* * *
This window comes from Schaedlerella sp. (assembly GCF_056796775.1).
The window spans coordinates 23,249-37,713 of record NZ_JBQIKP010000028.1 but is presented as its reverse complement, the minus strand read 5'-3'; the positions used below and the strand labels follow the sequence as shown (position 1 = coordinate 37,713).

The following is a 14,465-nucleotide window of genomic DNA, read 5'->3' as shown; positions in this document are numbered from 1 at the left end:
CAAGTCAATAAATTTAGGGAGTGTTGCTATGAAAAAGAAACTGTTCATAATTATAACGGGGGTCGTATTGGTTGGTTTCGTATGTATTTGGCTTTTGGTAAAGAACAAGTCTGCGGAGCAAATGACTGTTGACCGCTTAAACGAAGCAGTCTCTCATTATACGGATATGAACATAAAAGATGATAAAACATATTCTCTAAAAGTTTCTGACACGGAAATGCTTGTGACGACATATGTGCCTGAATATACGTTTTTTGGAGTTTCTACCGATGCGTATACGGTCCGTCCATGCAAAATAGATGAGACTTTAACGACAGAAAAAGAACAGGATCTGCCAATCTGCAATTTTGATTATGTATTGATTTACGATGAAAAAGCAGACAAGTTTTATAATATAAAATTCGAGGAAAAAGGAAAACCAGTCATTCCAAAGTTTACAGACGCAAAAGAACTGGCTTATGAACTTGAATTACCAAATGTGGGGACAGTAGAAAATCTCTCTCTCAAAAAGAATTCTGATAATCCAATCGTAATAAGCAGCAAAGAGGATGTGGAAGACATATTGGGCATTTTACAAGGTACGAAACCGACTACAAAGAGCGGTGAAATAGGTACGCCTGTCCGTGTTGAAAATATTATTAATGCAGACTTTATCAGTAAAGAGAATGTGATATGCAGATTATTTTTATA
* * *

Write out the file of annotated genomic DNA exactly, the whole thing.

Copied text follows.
This window comes from Schaedlerella sp. (assembly GCF_056796775.1).
The window spans coordinates 23,249-37,713 of record NZ_JBQIKP010000028.1 but is presented as its reverse complement, the minus strand read 5'-3'; the positions used below and the strand labels follow the sequence as shown (position 1 = coordinate 37,713).

The following is a 14,465-nucleotide window of genomic DNA, read 5'->3' as shown; positions in this document are numbered from 1 at the left end:
CAAGTCAATAAATTTAGGGAGTGTTGCTATGAAAAAGAAACTGTTCATAATTATAACGGGGGTCGTATTGGTTGGTTTCGTATGTATTTGGCTTTTGGTAAAGAACAAGTCTGCGGAGCAAATGACTGTTGACCGCTTAAACGAAGCAGTCTCTCATTATACGGATATGAACATAAAAGATGATAAAACATATTCTCTAAAAGTTTCTGACACGGAAATGCTTGTGACGACATATGTGCCTGAATATACGTTTTTTGGAGTTTCTACCGATGCGTATACGGTCCGTCCATGCAAAATAGATGAGACTTTAACGACAGAAAAAGAACAGGATCTGCCAATCTGCAATTTTGATTATGTATTGATTTACGATGAAAAAGCAGACAAGTTTTATAATATAAAATTCGAGGAAAAAGGAAAACCAGTCATTCCAAAGTTTACAGACGCAAAAGAACTGGCTTATGAACTTGAATTACCAAATGTGGGGACAGTAGAAAATCTCTCTCTCAAAAAGAATTCTGATAATCCAATCGTAATAAGCAGCAAAGAGGATGTGGAAGACATATTGGGCATTTTACAAGGTACGAAACCGACTACAAAGAGCGGTGAAATAGGTACGCCTGTCCGTGTTGAAAATATTATTAATGCAGACTTTATCAGTAAAGAGAATGTGATATGCAGATTATTTTTATA